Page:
Dallas Stars Lineup

Jason Dickinson - Tyler Seguin - Alexander Radulov
Jamie Benn - Roope Hintz - Mats Zuccarello
Andrew Cogliano - Radek Faksa - Blake Comeau
Mattias Janmark - Justin Dowling - Tyler Pitlick

Esa Lindell - John Klingberg
Miro Heiskanen - Roman Polak
Jamie Oleksiak - Ben Lovejoy

Ben Bishop

Zuccarello and Janmark did not participate in morning skate. On Zuccarello, as reported from morning skate:

Montgomery indicated the team was “hopeful” to use the same lineup as Games 1 and 2 with the exception of Oleksiak drawing into the lineup in place of Taylor Fedun. Janmark is reported to be an option tonight still. Hopefully these are just maintenance decisions for missing morning skate with the team not holding practice yesterday.

Nashville Predators Lineup

Filip Forsberg - Ryan Johansen - Viktor Arvidsson
Mikael Granlund - Kyle Turris - Craig Smith
Colton Sissons - Nick Bonino - Austin Watson
Miikka Salomaki - Calle Jarnkrok - Rocco Grimaldi

Roman Josi - Ryan Ellis
Mattias Ekholm - P.K. Subban
Dan Hamhuis - Dante Fabbro

Pekka Rinne

Game Three Adjustments

It’s hard to believe that special teams will be as dominant in Game 3 as they were in Game 2. That means a re-emphasis on even-strength lines.

For the Stars, having two scoring lines has been successful, so expect that Benn, Seguin and Radulov will be back to being split.

I’d expect Dallas to bring back the reconstituted Seguin line against the Johansen line, a matchup that played to the Stars’ favor in the first game of the series. If the Faksa line can at least hold their own against the Turris line, that will give the Hintz line a chance to go straight up against the Bonino line. That matchup should be key to Game 3 success for the Stars.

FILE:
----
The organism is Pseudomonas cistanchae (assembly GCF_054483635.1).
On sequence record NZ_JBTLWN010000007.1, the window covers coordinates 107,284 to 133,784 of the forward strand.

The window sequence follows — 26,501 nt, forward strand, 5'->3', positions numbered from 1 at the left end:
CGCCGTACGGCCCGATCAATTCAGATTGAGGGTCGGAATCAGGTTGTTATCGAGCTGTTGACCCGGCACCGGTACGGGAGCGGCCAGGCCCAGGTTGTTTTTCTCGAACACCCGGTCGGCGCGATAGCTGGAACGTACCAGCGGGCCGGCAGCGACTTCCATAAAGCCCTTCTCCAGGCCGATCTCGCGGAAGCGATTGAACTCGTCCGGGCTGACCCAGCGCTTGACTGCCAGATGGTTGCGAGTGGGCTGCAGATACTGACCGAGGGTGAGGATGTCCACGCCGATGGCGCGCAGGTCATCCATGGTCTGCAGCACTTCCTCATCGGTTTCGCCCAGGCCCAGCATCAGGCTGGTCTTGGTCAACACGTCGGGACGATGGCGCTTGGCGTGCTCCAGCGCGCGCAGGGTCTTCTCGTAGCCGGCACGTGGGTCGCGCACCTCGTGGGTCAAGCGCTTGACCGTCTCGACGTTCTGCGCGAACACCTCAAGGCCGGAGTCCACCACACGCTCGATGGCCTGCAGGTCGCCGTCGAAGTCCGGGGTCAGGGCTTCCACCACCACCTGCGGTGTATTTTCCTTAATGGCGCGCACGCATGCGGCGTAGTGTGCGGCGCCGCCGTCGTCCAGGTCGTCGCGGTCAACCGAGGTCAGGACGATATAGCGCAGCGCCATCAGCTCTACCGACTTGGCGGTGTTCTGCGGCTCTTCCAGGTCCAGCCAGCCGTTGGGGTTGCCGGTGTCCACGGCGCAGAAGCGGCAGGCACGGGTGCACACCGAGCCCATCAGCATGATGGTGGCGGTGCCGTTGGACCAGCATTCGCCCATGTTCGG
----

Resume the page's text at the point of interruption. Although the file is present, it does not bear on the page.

One area to watch out for is the play of the Predators’ fourth line. Jarnkrok and Grimaldi were both able the find open ice in the second game, and Grimaldi in particular was able to take advantage of that space. The Stars’ fourth line has been little used and little noticed.

Both defenses have been as advertised and there isn’t much out there to think that will change. Likewise, Rinne and Bishop have been walls.

Keys to the Game

  • Faksa line versus Bonino line. They don’t play heads-up, but they’ve both been vulnerable. The side that can can exploit the opposition’s underperforming checking line has a major advantage. If you’d prefer to emphasize the positive, the Hintz line needs to outperform the Turris line.
  • Special teams. Nashville will take their physical game right up to the edge (and over). The Stars need to not overreact and retaliate, and if calls are made, they need to take advantage of their time on the power play.
  • Re-establish offensive zone pressure. The Predators did two things very well in the second game of the series. First, on the forecheck, they forced the Stars to work to get a clean zone exit. They didn’t necessarily cause turnovers, but when combined with neutral zone pressure, it forced the Stars into regular dump and change situations./

Saturday was ugly, but the Stars were a crossbar down and in away from a 2-0 series lead. As much as fans might want a more aggressive offensive game, team identity would indicate another tight checking, simple, up-the-boards kind of game. Dallas is the fourth seed in the Central, and most four seeds wouldn’t mind a coin flip series to see who moves on.